At various stages in her career she has been on the Council of the Royal Economic Society, on the Council of the University of Kent, on the board of trustees at the RSA, on the Court of the London School of Economics, a fellow of the Society of Business Economists, on the Executive Committee and the Council of the IFS, an Academician of the Academy of Social Sciences, a Visiting Professor at the Cass Business School, a Visiting Fellow at Nuffield College, Adjunct Professor at Imperial College and Visiting Professor at Queen Mary, University of London.

She is patron of ‘Pro-bono Economics’ and has served as Master of one of the City of London’s Livery Companies. She sits on the Department for Business Innovation and Skills’ panel monitoring the economy and is on City AM’s Shadow Monetary Policy Committee.

Books written or edited by Vicky include It’s the economy, Stupid! Economics for votersRedesigning Manufacturing: Reimagining the Business of Making in the UK, and Greekonomics.

Tom Levitt

Topic: Why Business Doing Good is Doing Good Business

Tom Levitt is a writer and consultant on responsible business, a field he has worked in since leaving Parliament in 2010 after 13 years as a Labour MP.

In the Commons Tom specialised on communities, charities and international development and he recently helped to found the anti-poverty charity and social enterprise Fair for You. He has held several positions as charity trustee/chair and company director. His current book is ‘Welcome to GoodCo: Using the Tools of Business to Create Public Good’ and his forthcoming work is ‘The Company Citizen: Why Business Doing Good is Doing Good Business’. As a consultant his clients have included major businesses, think tanks and charities and he has carried out ground-breaking research on the role of SMEs in the community.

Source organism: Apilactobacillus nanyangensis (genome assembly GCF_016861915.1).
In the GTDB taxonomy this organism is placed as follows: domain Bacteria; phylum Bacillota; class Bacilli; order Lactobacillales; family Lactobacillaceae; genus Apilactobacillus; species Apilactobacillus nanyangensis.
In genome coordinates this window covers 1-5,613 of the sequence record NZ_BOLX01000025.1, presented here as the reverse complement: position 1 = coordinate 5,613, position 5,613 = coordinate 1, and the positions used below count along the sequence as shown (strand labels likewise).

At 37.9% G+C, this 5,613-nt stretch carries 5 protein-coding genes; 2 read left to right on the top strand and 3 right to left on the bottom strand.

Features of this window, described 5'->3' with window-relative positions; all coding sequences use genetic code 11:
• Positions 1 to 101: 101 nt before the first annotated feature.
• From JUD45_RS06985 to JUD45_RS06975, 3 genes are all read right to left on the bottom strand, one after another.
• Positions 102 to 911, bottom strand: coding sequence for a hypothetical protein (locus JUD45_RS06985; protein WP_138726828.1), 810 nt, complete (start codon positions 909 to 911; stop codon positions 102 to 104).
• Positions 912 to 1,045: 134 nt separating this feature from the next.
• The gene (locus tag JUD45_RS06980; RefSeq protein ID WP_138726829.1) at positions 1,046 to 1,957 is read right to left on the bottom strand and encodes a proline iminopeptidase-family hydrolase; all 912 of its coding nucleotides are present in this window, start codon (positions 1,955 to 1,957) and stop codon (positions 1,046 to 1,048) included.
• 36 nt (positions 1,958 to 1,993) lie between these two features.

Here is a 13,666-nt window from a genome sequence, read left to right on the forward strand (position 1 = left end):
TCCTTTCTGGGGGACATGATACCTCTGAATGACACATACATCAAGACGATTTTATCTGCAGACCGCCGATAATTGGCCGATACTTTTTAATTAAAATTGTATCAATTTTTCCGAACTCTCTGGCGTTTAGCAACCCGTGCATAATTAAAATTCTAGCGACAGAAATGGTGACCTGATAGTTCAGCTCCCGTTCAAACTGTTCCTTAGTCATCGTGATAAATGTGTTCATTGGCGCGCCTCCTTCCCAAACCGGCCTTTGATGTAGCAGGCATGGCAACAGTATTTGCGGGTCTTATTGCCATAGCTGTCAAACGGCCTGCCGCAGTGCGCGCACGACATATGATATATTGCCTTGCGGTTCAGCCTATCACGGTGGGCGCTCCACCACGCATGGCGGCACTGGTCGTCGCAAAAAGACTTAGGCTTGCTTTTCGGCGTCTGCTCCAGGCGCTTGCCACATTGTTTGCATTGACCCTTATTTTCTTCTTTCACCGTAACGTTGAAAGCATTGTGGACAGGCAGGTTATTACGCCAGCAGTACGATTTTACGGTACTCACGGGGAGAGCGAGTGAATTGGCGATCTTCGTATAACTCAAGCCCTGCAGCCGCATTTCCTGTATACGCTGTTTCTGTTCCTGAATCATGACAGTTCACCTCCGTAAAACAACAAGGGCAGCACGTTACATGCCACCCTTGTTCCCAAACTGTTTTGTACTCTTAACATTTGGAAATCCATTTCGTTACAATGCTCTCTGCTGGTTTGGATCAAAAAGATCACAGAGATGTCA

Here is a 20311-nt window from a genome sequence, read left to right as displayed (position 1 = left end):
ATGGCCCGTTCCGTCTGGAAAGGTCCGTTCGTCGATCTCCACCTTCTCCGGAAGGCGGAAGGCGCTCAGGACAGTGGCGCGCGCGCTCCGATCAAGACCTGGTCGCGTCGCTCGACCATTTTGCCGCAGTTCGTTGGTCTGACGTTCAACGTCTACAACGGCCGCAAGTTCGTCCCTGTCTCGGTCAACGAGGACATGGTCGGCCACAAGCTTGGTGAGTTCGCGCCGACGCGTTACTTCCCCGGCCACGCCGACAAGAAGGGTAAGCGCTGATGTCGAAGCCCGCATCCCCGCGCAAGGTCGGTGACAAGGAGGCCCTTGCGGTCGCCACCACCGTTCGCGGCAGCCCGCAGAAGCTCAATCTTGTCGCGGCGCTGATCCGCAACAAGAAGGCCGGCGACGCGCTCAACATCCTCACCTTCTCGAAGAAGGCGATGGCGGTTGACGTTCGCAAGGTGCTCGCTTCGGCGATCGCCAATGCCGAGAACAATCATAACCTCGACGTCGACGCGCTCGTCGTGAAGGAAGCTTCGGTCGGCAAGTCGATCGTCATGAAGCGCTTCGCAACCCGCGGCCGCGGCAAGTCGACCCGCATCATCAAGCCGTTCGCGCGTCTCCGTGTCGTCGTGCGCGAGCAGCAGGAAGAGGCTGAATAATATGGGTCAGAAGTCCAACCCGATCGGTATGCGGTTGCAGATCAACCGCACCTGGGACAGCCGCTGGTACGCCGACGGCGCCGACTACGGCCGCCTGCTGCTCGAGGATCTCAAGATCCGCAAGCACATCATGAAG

Previously a science teacher in secondary schools and a County Councillor, Tom now lives in West London.

Michael Mainelli

Topic: Taking Advantage Of Mutual Distributed Ledgers (aka Blockchains)

Michael Mainelli FCCA FCSI FBCS is Professor Emeritus of Gresham College and Chairman of Z/Yen, the City of London’s leading commercial think-tank and venture firm, which he founded in 1994 to promote societal advance through better finance and technology.

A qualified accountant, securities professional, computer specialist and management consultant, educated at Harvard University and Trinity College Dublin, Michael gained his PhD at London School of Economics where he was also a Visiting Professor. His PhD was on the application of risk/reward methodologies involving chaotic systems.

Michael’s early scientific research in aerospace (rocket science) and computer graphics led to him starting Swiss companies in seismology, cartography and energy information. Michael spent seven years as a senior partner and board member of the leading accountancy firm, BDO Binder Hamlyn, directing global consulting projects. Michael served as a Director of Europe’s largest R&D organisation (DERA) leading to two privatisations.

Michael has published over 50 journal articles, 180 commercial articles and four books

Tim Pendry

Topic: How predictable are political events? Futurist adaptability in the face of history and ideology

Tim Pendry is Director of Research, Internationalist Future.

Tim has been a financial and corporate communications and political and campaigns adviser. He oversees political intelligence, issues management and threat analysis, handling crises arising from political struggle, fraud, NGO campaigning and terrorist incidents. Tim’s three decades of experience cover all aspects of issues and crisis management, enabling effective priority setting and allocation of resources.

Indra Adnam

Topic: Reimagining politics

Indra Adnan MSc HGIDip is Co-initiator, The Alternative UK.

For over twenty years, Indra has been writing, consulting, network-building and event-organising in the international arena of soft power, conflict transformation and integral leadership.